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: A Closer Look: Rembrandt's "Goldweigher's Field"


Richard Campbell



Institution Minneapolis Institute of Arts
In 1995, the Institute acquired a splendid impression of Rembrandt van Rijin's etching with drypoint, The Goldweigher's Field, which was executed in 1651. This print ranks among the artist's masterpieces of landscape in its sweeping panoramic view of the environs of the town of Haarlem. The composition is the culmination of Rembrandt's ten-year exploration of the Dutch landscape. Ironically, the traditional title, The Goldweigher's Field, is a misnomer dating from the 18th century when the print was thought to depict the domain of the finance minister, Jan Uytenbogaert (the gold weigher), near Amsterdam. In fact, the print represents Saxenburg, the estate of Christoffel Thijsz, Rembrandt's creditor, from whom the artist purchased his extravagant house on the Saintanthoniesbreestraaat. This unwise transaction ultimately led to Rembrandt's 1659 bankruptcy.This print is Rembrandt's most intricately composed and revolutionary landscape print in its analytical observation, economy of line, and subtle patterns of light and shade. The artist chose a long, narrow, horizontal format for this sweeping panorama, which represents from left to right the silhouette of the town of Haarlem, Saxenburg, the church of Bloemendaal, and fields with laborers bleaching linen. The broad expanse of the sky remains blank. The Het Kopje—a hill in the dunes overlooking Saxenburg—was Rembrandt's vantage point. The basic composition was rendered with the etching needle; the various landscape elements were reworked with drypoint. The rich drypoint burr creates patterns of shade, which draw the eye into and around the landscape. A series of curving, etched lines create the sensation of continual movement.Of this etching, the eminent print scholar A. Hyatt Mayor said, "It is the only landscape in all art that wheels under the drive of invisible wind around a pivot on the horizon, as level lands seem to wheel when watched from a fast train. Only Rembrandt would have perceived such a turning from the crawl of a horse or coach." To heighten the effect of motion, Rembrandt reduces compositional elements like fields, thickets, reeds, grass, buildings, and figures to their most elementary, nearly abstract forms.The acquisition of The Goldweigher's Field is especially fortuitous for the Institute. In 1916, an exceedingly rare counterproof impression of this print was presented to the museum by Herschel V. Jones, the founder and benefactor of the Print Department. Often, Rembrandt would superimpose a moistened sheet of paper on a freshly pulled impression of a print and then run them through the press. The etching would be ruined in the process but a reverse impression of the image appeared on the blank sheet. Etchings always reverse the artist's design. The counterproof impression enabled him to view the image as it was originally drawn on the plate. The Minneapolis counterproof is one of only six documented impressions.The Goldweigher's Field and its counterproof will be featured in "A Closer Look" exhibition in the foyer to the French Period Room on the third floor. Both works will be displayed with eight landscape etchings by Rembrandt including The Three Trees, View of Amsterdam, The Landscape with Obelisk, and The Landscape with Shepherd and Sheep from the permanent collection that documents the stylistic evolution of the artist's landscape prints from 1640 to 1653.Richard Campbell is the John E. Andrus III Curator of Prints and Drawings.Related ImageRembrandt van Rijn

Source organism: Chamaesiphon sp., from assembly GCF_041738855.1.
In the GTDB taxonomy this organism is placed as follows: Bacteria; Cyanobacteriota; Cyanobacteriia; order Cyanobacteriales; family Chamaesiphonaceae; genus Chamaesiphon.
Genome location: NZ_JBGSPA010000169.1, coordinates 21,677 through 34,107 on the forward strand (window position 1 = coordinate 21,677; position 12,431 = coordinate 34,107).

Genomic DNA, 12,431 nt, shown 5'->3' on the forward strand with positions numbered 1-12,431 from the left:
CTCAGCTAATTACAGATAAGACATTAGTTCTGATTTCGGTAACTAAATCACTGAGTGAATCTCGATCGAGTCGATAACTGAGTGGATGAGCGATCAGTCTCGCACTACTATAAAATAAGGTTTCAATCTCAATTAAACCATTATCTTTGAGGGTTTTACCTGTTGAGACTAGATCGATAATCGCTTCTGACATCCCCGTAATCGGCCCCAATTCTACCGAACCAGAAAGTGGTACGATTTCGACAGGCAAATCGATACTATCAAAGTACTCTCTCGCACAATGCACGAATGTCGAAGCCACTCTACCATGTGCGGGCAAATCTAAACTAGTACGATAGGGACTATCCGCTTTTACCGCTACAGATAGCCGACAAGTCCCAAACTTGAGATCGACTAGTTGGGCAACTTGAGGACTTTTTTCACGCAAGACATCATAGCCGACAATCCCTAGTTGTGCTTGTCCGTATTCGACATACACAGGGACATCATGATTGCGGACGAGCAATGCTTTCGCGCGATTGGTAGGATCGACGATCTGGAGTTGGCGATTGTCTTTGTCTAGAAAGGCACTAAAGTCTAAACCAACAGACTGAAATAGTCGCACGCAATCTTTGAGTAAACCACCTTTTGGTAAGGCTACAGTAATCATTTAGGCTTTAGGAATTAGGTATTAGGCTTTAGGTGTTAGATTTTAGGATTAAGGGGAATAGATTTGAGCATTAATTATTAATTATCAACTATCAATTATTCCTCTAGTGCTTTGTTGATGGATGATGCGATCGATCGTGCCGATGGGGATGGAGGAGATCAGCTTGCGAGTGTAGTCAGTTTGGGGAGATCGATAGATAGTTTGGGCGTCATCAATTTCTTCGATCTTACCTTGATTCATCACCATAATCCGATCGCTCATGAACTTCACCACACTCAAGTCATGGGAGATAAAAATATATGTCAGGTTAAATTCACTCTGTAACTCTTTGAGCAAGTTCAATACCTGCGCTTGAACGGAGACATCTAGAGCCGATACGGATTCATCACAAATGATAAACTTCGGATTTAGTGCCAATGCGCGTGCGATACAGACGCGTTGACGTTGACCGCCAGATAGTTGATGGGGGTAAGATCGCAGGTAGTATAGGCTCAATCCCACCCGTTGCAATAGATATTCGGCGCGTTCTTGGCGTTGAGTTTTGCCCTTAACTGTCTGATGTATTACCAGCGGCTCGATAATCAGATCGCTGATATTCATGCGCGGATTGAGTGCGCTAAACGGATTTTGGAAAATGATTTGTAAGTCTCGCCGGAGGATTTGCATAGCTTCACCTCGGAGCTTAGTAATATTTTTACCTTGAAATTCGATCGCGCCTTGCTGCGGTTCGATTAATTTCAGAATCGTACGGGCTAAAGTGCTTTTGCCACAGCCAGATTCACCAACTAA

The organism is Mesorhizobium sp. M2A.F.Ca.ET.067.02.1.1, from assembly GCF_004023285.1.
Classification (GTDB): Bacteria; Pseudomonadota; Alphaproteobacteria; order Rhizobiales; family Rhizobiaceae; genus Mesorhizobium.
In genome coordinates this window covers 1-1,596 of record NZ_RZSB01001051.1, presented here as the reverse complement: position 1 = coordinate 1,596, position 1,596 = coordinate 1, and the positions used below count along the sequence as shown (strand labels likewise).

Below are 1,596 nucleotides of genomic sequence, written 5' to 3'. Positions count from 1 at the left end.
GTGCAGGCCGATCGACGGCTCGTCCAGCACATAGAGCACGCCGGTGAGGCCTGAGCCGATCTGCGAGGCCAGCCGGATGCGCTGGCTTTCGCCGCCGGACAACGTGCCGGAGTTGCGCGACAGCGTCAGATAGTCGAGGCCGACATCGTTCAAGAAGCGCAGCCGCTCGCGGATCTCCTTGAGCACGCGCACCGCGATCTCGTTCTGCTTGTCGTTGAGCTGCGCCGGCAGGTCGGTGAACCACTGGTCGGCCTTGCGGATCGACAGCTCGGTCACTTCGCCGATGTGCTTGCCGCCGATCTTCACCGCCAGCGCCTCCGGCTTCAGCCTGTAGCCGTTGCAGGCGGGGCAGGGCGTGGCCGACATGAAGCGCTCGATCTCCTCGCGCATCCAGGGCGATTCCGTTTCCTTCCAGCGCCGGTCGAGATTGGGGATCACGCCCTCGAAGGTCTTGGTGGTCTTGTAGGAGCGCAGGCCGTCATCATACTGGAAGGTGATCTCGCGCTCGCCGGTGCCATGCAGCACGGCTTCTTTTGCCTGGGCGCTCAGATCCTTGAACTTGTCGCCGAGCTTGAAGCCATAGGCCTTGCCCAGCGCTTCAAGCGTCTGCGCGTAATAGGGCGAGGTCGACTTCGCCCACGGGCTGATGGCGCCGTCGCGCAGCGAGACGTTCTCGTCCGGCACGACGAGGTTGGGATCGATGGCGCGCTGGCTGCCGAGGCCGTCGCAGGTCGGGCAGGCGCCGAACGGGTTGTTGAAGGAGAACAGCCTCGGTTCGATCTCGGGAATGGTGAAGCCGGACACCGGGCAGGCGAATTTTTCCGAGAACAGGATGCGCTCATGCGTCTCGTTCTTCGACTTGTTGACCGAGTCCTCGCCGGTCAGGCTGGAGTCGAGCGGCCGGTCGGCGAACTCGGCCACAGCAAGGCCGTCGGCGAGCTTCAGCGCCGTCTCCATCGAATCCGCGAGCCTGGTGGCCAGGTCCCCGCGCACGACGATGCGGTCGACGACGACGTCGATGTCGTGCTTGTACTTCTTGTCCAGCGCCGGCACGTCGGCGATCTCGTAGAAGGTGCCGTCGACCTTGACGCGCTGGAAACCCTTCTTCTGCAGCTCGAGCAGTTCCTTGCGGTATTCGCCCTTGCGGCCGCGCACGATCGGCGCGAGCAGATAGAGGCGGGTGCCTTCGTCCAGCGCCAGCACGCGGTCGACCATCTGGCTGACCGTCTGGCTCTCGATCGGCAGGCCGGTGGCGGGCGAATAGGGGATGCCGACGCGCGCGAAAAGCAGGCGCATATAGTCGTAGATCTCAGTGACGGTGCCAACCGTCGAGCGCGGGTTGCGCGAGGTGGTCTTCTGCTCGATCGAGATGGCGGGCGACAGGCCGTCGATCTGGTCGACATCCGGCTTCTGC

Dutch, 1606-1669
The Goldweigher's Field, 1651
Etching and drypoint
Gift of Herschel V. Jones, by exchange, The Putnam Dana McMillan Fund, The Edith and Norman Garmezy Print and Drawing Acquisition Fund, and Gift of Funds from the Print and Drawing Council
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Source: Richard J. Campbell, "A Closer Look: Rembrandt's 'Goldweigher's Field,'" <i>Arts</i> 19, no. 4 (April 1996): 10.
Rights: ©MIA
Added to Site: March 10, 2009